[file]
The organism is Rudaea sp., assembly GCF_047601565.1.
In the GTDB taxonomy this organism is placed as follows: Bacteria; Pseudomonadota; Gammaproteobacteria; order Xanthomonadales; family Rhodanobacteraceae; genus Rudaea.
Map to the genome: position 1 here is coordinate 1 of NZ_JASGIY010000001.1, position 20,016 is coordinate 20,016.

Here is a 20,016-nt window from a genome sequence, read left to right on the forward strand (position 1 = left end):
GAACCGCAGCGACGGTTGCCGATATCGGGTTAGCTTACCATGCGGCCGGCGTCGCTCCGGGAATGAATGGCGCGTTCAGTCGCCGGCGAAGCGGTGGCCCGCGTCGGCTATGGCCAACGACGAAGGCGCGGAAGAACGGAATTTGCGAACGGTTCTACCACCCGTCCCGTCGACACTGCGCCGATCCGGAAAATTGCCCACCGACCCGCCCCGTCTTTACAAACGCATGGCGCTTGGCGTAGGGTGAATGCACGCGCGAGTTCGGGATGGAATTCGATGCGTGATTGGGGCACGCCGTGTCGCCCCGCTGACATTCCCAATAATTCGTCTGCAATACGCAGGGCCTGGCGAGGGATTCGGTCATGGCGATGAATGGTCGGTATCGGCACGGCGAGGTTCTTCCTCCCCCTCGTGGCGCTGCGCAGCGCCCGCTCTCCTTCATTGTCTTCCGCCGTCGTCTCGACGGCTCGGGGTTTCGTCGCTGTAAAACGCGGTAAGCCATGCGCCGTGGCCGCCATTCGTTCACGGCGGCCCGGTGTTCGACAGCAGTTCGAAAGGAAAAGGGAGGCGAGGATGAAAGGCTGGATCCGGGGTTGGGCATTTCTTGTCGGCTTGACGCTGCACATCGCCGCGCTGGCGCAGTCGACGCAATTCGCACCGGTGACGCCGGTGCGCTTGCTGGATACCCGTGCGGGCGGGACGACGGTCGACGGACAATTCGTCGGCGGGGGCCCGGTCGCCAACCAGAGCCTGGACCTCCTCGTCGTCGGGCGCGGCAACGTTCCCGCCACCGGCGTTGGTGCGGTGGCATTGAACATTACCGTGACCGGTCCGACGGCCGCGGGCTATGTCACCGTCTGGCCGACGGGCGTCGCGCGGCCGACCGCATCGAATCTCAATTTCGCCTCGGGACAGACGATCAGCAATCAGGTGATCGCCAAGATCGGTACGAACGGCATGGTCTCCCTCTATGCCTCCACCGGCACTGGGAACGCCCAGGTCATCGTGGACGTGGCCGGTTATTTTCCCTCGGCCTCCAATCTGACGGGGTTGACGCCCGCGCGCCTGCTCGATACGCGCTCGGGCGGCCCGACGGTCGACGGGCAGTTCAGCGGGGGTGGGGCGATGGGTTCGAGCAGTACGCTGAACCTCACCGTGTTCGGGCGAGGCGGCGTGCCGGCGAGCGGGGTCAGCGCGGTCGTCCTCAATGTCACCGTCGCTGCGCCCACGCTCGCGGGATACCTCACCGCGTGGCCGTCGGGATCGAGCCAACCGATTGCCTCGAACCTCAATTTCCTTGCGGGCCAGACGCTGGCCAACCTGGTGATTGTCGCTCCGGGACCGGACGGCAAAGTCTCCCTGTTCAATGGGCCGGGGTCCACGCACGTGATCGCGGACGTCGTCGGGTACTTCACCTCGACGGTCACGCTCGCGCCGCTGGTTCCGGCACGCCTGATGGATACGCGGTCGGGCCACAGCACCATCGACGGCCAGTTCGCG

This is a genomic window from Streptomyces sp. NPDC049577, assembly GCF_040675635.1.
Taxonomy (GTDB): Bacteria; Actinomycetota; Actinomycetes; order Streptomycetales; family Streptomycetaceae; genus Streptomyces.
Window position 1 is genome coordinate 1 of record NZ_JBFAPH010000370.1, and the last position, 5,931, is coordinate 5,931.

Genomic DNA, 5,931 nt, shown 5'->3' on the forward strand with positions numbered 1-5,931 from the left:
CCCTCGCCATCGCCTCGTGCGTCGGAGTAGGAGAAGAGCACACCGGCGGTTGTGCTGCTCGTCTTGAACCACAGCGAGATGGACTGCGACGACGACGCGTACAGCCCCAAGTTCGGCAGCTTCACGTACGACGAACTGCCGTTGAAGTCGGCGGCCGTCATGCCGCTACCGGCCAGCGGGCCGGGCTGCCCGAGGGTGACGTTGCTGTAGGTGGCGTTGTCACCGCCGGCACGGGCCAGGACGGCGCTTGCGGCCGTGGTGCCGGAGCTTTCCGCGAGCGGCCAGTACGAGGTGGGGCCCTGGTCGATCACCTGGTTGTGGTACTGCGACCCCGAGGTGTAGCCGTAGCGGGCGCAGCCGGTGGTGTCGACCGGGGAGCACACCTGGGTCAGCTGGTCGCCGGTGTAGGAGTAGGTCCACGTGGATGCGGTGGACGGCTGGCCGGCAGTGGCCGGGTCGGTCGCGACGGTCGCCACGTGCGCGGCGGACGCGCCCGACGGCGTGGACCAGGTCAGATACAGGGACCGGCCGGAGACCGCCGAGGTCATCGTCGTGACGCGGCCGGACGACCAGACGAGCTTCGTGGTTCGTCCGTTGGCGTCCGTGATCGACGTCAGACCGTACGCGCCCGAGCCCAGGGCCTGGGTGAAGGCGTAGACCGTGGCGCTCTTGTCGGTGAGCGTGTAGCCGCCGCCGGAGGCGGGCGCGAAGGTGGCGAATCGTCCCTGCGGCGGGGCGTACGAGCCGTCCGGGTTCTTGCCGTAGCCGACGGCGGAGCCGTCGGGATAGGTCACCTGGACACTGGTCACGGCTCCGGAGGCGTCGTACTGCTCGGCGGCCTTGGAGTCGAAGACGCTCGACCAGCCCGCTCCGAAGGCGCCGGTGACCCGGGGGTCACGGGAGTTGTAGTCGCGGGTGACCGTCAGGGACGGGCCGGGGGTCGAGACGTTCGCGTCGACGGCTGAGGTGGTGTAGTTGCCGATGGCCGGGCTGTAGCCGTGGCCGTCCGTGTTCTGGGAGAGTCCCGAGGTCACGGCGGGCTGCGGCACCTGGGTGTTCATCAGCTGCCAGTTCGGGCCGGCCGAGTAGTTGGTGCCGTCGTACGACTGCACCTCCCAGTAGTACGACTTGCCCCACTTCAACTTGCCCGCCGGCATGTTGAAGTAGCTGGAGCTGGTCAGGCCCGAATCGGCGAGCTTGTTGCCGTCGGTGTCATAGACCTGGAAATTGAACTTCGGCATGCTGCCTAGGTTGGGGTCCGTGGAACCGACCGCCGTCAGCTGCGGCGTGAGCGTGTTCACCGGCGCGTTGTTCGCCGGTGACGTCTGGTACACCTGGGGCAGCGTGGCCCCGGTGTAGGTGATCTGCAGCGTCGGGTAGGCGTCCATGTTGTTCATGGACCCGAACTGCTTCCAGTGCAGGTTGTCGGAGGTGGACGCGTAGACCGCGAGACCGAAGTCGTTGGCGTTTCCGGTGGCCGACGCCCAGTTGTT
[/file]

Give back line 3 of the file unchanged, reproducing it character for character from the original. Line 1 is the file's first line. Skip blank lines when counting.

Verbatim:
Map to the genome: position 1 here is coordinate 1 of NZ_JASGIY010000001.1, position 20,016 is coordinate 20,016.